Brandon Mayfield, a 37-year-old American convert to Islam, was released from custody last week. But he was not altogether cleared of suspicion at the time; the government said he remained a "material witness" and put restrictions on his movements.
Those restrictions were lifted Monday morning.
At an afternoon press conference, Mayfield said he thought he'd been targeted because of his Muslim faith.
"I am a Muslim, an American, an attorney and an ex-officer of the U.S. military," he said. "I believe I was singled out and discriminated against, I feel as a Muslim."
He called his time in prison "humiliating" and "embarrassing" and said that he was concerned about "other material witnesses languishing away in detention centers."
Lawyers for Mayfield said they were calling for an investigation into leaks to the media in the case, as well as a probe into FBI actions, and how the fingerprint could have been misidentified.
The former Army lieutenant was arrested May 6, after FBI agents raided his suburban home in Aloha, Ore.
U.S. District Judge Robert Jones said the proceedings were to be dismissed, "due to the misidentification by the FBI of a fingerprint," and that all property that had been seized from the Mayfield residence should be returned.
Furthermore, the court said that any copies of Mayfield's property held by the federal government were to be destroyed, and that all documents in the case would be unsealed.
FBI officials, speaking on condition of anonymity, had said that his fingerprint matched one found on a bag of detonators near the train station in Madrid in the March 11 bombing, which killed 191 people and injured 2,000 others. But last week, Spanish authorities said the fingerprints of an Algerian man were on the bag.
The bombings have been blamed on Islamic militants, with possible links to al-Qaida.
The sudden arrest, followed by the abrupt end to the case, raised serious questions about the FBI methods that linked a suburban lawyer to the terrorist attack that has been called Spain's September 11th.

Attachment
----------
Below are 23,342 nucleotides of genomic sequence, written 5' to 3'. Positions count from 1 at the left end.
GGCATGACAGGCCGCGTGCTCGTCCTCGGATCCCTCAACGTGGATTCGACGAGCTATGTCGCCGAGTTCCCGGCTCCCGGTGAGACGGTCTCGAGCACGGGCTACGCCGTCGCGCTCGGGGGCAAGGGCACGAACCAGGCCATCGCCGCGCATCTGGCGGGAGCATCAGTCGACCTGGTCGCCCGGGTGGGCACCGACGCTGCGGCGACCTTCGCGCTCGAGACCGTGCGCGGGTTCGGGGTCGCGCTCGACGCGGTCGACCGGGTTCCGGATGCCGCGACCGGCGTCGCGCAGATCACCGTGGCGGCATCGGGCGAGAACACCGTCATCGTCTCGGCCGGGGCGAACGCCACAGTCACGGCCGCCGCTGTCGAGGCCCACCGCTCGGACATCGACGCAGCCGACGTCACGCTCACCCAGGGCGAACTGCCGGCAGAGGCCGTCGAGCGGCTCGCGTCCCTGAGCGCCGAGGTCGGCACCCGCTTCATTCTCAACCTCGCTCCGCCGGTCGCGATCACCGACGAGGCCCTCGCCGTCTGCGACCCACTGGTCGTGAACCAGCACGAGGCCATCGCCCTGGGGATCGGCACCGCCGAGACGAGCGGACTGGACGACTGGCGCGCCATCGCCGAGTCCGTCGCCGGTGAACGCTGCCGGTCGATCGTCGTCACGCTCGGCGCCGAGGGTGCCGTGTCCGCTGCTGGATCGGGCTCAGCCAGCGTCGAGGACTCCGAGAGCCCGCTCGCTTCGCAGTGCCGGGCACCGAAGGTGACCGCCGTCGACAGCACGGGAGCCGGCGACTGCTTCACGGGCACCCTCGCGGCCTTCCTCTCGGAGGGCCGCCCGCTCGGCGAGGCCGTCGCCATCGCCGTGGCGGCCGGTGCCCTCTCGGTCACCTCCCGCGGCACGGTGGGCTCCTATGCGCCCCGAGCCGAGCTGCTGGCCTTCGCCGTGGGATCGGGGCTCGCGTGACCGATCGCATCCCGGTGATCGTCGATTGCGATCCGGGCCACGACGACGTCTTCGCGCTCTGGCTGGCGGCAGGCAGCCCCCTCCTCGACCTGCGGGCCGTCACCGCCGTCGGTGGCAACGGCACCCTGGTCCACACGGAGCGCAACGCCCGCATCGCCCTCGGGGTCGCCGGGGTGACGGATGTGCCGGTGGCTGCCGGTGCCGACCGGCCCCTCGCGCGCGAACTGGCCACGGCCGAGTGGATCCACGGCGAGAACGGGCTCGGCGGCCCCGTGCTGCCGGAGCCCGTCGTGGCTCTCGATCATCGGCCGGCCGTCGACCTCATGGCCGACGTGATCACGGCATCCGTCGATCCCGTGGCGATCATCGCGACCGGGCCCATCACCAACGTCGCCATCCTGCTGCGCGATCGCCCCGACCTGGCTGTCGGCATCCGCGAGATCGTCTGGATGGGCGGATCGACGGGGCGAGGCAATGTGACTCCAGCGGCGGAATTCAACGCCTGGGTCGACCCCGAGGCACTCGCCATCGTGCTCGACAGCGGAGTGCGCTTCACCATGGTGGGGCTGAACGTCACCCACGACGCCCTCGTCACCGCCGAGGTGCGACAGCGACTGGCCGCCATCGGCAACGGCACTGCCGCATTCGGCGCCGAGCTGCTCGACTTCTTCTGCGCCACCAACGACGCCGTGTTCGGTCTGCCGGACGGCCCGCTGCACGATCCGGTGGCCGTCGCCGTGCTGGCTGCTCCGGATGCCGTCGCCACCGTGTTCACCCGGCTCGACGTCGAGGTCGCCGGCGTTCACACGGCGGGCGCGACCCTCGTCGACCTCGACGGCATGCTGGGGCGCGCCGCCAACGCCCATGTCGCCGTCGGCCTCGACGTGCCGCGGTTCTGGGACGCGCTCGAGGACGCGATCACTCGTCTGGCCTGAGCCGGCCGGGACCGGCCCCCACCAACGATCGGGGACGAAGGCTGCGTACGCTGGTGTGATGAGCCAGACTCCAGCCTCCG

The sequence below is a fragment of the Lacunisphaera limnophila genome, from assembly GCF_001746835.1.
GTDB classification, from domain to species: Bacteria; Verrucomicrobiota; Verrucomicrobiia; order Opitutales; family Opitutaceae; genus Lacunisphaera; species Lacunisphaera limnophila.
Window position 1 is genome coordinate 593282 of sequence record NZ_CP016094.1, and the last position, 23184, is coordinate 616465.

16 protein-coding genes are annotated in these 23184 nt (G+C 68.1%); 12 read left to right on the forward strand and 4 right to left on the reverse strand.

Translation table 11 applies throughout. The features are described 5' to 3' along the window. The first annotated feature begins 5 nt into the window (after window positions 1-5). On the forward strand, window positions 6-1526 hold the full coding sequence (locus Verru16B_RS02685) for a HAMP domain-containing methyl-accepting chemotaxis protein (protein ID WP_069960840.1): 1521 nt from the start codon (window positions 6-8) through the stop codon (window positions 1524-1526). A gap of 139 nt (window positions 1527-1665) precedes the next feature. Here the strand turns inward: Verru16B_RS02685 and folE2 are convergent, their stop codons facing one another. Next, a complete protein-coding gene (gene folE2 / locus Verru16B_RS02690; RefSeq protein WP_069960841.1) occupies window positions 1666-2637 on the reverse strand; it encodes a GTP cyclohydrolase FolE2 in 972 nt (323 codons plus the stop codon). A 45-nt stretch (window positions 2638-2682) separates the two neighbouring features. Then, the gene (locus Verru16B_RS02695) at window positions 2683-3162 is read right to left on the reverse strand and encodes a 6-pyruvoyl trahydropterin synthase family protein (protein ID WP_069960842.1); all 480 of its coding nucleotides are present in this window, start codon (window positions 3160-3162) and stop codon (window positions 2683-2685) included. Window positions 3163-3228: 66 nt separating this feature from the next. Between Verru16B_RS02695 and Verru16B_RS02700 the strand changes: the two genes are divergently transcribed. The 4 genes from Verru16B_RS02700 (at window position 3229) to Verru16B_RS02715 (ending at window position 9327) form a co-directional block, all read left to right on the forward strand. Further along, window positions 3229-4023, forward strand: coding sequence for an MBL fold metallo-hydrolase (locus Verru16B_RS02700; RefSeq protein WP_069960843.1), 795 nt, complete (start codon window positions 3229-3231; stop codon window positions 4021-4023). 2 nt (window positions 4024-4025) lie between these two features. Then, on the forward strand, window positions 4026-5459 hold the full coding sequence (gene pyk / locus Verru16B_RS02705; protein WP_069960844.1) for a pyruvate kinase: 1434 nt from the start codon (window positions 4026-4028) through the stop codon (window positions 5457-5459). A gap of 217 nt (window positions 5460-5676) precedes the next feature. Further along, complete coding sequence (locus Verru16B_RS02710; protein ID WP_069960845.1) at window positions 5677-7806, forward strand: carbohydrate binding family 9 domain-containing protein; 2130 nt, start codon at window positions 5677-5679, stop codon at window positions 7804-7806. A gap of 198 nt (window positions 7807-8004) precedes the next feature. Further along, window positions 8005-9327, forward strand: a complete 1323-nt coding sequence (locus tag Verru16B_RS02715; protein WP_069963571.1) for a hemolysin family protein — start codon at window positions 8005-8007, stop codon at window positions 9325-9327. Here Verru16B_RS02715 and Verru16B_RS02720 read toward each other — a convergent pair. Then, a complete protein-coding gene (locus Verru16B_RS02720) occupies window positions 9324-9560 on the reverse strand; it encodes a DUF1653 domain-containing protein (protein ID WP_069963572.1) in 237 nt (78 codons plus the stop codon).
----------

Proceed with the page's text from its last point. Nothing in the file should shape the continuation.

"We need to know more about how this happened. All of us in this country need to know more about how this type of mistake can be made," said Steven Wax, the public defender who represented Mayfield. "The climate of fear of terror makes this a cautionary tale about the way in which that fear can ensnare an innocent person in the type of abuse to which Mr. Mayfield was subjected."
Wax said concerns surfaced that the fingerprint found on the bag of detonators had been "overlaid" with another print, obscuring details and making a match difficult.
He said an FBI computer likely returned a number of possible matches, and that his client could have been singled out for investigation and subsequent arrest because he is Muslim. "It's a major civil rights issue," he said.
Wax said Mayfield believes he was not only arrested, but also subjected to so-called "sneak and peak" searches where agents enter a home with no obligation to immediately tell the owner. They are allowed under the USA Patriot Act. Mayfield may sue the government, Wax said.
After Spanish authorities cast doubt on the match, the FBI re-examined the print and decided it was not Mayfield's, Wax said.
Wax said the mistake may have come from an error in reproducing the fingerprint.
Assistant U.S. Attorney Charles Gorder left a message on his machine stating that he would not be responding to media phone calls.
Other calls to the U.S. Attorney's office were not immediately returned.
Reached by phone minutes after the announcement, Brandon Mayfield's mother said the family wants an apology from the U.S. government.
"That's what we've been saying all along. It's not his fingerprint," said AvNell Mayfield of Hutchinson, Kan. "He was falsely accused, and they still weren't letting him go."
"If it happened to you, wouldn't you expect an apology?" she said.
The family erupted in joy after the announcement, she said. Mayfield's son, Shane, and brother, Kent Mayfield, gave each other high-fives in the living room of the Mayfield's home.
"They're dancing and clicking their heels," Avnell Mayfield said.
Mayfield, a former Army lieutenant who now runs a small Portland law office, was never facing any formal charges. He was arrested as a material witness, and held on the chance that he might have information about the Spain bombings.
But soon after his arrest, investigators in Spain told The Associated Press that they had doubts that the fingerprints found on the bag of detonators were Mayfield's.
Late last Thursday, authorities in Madrid confirmed that the fingerprints on the plastic bag belonged to an Algerian man named Ouhnane Daoud.